Technische Universität Berlin

Using Quantum Physics to Solve an Escape Room

TU Berlin researchers test new tool for science communication

How can laypersons understand the importance of quantum technologies and gain a sense for their mysterious underlying laws? According to Dr. Robert Richter from the TU Berlin Chair of Work, Technology, and Participation, increasingly popular escape room games are one possibility. Escape rooms are adventure games in which a group of players solve different puzzles to “escape” from a room. Funded with 180,000 euros from the Federal Ministry of Education and Research for a period of one and a half years, Richter and his team in the EsCQuTe project are currently developing storylines and experiments for the use of escape rooms in science communication.

Dr. Richter, isn’t quantum physics far too complicated for an escape room game?

Because our game is intended for the general public, it, of course, cannot require specialist knowledge of physics. However, quantum physics is well suited to escape rooms for two reasons. The subject area in itself is inherently enigmatic, even for us researchers. Nobel laureate Richard Feynman once remarked “I think I can safely say that nobody really understands quantum mechanics.” Considering the recent developments in the field, this has never been truer. The rules of quantum theory are extremely well described mathematically, but often contradict our everyday experiences. For example, two particles can form a joint physical system even if they are lightyears away from each other. Einstein called this “spooky action at a distance.” But it is real, as researchers have determined. In addition, things can happen just like that, for example the decay of an atomic nucleus, without there being a concrete cause, and this very much contradicts our world view which is based on causality. During an escape room game, people are much more open to such mysterious rules.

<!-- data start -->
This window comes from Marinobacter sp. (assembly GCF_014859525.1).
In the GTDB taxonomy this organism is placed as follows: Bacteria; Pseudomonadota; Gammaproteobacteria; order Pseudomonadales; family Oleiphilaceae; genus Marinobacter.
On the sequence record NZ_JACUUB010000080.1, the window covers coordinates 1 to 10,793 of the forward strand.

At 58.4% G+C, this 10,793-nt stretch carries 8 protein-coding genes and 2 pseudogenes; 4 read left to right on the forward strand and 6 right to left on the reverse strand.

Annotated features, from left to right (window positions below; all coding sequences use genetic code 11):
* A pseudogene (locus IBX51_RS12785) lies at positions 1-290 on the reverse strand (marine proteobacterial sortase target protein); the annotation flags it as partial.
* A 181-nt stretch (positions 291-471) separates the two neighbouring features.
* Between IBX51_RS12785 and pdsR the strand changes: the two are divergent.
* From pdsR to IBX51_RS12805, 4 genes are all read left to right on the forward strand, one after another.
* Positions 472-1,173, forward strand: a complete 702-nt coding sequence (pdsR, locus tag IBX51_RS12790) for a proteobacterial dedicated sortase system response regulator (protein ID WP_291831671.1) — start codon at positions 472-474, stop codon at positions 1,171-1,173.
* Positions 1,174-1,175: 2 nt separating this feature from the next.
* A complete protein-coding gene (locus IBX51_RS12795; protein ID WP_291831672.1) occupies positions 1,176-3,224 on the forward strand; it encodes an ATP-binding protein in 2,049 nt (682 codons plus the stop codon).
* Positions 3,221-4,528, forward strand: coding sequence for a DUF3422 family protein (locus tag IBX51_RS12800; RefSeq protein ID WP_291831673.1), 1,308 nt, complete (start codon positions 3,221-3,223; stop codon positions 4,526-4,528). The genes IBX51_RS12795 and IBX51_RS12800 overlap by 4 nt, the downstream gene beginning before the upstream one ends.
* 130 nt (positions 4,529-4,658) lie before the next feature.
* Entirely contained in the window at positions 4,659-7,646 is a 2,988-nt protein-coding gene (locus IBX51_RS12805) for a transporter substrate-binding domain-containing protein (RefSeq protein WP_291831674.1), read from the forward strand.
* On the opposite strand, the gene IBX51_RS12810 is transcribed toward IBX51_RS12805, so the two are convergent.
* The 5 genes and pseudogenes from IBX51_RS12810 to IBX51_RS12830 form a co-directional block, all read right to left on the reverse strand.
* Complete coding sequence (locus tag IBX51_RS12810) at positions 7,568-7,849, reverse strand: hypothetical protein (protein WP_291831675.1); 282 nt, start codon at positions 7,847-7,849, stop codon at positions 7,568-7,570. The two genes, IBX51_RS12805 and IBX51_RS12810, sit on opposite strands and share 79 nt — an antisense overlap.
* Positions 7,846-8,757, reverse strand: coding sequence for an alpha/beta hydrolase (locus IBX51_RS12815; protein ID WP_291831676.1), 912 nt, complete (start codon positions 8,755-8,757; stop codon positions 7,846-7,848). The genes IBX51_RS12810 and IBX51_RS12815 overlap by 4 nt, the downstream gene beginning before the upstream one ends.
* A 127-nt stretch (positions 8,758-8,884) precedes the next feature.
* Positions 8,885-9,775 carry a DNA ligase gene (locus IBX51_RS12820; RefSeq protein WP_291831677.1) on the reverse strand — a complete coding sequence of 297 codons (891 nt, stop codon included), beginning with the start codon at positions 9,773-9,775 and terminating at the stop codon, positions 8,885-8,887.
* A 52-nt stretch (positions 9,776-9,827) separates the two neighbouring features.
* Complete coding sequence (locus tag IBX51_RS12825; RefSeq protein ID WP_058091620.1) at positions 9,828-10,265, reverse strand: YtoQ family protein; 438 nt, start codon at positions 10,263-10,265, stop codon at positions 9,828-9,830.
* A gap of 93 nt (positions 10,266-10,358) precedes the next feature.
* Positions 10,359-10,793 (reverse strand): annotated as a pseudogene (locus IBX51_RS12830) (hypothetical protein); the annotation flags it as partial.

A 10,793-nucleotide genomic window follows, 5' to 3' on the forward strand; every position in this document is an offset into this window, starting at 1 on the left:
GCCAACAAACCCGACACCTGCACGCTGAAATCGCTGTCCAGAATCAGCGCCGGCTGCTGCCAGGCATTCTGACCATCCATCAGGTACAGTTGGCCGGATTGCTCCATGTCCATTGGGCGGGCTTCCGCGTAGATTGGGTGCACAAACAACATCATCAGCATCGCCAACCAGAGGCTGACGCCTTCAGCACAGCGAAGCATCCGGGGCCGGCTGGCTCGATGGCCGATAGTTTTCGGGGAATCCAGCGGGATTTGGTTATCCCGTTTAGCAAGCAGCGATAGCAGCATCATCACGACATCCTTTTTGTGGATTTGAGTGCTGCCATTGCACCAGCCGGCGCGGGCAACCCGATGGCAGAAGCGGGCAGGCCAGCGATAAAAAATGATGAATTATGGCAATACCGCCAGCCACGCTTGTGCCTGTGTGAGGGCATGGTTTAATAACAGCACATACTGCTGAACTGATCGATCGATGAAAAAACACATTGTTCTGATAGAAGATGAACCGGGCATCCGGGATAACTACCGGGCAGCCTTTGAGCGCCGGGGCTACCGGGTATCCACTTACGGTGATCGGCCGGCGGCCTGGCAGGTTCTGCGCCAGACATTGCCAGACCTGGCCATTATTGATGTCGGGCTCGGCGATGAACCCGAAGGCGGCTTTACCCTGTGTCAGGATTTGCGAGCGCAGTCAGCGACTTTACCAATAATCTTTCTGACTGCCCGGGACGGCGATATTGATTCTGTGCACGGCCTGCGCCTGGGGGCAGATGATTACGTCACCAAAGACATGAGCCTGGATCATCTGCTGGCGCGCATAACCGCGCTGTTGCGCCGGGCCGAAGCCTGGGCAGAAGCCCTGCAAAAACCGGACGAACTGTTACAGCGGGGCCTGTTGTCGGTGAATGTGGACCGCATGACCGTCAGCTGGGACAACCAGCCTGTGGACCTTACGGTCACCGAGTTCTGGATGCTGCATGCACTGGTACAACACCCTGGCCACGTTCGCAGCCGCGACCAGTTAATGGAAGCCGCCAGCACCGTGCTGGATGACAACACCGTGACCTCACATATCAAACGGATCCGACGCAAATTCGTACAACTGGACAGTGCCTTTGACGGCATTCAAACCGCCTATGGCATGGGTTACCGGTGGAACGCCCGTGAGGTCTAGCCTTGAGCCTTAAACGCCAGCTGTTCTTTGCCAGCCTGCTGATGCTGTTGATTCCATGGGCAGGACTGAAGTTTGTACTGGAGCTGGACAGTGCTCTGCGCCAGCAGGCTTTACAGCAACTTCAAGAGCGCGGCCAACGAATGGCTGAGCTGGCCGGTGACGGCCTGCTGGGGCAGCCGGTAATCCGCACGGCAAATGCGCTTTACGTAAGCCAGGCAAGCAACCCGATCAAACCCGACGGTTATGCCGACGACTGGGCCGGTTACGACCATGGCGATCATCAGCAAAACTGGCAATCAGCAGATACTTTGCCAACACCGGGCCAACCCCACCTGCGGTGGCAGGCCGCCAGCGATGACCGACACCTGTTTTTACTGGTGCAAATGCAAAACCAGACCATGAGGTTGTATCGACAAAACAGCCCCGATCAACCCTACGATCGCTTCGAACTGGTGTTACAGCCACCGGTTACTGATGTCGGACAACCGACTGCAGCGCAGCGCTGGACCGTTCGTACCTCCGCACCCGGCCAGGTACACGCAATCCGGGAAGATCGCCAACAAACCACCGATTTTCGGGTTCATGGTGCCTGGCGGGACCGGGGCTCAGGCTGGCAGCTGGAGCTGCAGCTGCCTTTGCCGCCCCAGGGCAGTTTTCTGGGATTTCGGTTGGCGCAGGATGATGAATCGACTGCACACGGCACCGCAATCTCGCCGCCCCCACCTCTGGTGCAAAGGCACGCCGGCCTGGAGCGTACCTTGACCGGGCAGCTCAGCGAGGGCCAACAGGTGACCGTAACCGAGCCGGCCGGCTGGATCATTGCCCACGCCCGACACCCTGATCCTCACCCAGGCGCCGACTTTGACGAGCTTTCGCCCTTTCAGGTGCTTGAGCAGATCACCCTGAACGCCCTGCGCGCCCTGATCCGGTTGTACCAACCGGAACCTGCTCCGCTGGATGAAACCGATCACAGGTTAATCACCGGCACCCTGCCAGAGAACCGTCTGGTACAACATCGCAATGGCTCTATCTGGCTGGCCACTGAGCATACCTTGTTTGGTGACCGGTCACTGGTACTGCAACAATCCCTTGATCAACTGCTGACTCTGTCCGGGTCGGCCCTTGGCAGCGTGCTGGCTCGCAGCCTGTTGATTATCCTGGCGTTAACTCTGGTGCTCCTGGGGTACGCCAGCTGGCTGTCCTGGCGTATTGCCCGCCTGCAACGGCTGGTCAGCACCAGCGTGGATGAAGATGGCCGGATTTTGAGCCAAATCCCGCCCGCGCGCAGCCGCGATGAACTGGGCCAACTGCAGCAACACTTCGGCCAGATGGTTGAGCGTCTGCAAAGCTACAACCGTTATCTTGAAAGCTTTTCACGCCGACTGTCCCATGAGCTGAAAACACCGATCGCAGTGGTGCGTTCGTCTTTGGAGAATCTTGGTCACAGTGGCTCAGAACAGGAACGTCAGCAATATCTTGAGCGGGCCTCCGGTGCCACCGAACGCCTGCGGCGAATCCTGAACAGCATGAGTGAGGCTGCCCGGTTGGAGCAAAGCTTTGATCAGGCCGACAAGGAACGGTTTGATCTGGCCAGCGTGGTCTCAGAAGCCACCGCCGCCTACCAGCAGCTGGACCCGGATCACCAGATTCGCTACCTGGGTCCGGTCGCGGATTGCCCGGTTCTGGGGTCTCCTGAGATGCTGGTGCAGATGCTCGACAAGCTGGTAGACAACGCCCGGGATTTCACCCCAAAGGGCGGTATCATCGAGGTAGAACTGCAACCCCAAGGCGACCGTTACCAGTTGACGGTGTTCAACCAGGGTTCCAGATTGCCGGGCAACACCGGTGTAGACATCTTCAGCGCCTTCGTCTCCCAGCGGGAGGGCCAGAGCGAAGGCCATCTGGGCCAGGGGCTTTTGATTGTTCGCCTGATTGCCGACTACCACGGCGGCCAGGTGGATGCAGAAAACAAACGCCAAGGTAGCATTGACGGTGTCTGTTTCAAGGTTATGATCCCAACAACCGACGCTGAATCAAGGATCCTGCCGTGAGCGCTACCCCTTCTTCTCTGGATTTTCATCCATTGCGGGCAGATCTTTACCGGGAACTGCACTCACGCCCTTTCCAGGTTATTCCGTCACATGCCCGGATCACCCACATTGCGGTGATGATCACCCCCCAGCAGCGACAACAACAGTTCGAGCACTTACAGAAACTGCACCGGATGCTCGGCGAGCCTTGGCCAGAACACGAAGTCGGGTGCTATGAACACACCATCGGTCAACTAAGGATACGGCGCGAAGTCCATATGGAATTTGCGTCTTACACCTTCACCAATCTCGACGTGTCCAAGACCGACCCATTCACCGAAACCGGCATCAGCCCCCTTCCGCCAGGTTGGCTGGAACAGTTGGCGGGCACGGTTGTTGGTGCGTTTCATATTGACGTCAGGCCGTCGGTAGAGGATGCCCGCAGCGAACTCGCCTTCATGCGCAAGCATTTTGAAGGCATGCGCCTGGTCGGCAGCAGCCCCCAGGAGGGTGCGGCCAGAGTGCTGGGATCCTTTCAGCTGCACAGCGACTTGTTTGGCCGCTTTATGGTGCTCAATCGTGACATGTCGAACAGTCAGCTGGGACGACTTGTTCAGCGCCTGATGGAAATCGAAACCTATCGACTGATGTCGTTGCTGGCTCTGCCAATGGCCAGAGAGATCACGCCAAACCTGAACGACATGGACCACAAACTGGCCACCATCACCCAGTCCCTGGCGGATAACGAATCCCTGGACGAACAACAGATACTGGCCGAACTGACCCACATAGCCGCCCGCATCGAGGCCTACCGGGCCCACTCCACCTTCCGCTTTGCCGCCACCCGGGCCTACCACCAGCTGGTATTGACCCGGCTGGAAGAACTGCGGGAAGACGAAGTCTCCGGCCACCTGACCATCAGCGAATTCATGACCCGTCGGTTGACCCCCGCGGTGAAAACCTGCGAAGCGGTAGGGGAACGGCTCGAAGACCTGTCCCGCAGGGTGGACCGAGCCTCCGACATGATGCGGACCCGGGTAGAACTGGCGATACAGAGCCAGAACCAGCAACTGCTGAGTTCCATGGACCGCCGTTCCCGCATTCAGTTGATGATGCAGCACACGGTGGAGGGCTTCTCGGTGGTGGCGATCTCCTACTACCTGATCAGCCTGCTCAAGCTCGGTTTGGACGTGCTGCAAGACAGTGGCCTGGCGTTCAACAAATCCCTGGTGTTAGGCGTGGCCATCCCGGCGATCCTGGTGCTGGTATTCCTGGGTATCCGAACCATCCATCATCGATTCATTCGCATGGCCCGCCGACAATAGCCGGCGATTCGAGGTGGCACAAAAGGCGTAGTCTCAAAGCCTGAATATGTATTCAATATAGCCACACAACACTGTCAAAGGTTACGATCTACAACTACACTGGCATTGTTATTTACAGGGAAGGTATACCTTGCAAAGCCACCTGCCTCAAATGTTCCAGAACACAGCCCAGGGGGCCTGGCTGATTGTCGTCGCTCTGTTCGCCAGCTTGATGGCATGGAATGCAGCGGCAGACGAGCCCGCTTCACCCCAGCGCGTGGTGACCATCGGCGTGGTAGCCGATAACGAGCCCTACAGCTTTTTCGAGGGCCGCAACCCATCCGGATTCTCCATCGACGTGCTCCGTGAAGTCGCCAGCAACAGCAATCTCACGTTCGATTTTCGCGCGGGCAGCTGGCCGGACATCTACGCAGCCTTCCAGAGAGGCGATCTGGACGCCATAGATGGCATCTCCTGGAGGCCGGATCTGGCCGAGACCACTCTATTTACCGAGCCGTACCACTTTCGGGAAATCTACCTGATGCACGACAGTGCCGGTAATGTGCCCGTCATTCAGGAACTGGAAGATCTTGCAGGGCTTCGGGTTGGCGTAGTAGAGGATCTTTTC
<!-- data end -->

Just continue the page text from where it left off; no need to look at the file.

Ok, I buy the mystery. And the second reason?

The typical storyline for an escape room goes something like “You have 1 hour and 13 minutes to save the world.” This aligns with the great importance quantum technologies play for our future. One day, quantum computers could crack all standard encryption procedures and reveal classified documents. At the same time, quantum cryptography offers the possibility of absolutely secure communication. With the help of quantum computers, simulations of complex molecules can be used in the fight again climate change, as these allow us to find new catalyst materials which turn carbon dioxide into raw materials for chemical factories. Additionally, such simulations are useful in protein research which, for example, is key in the development of vaccines.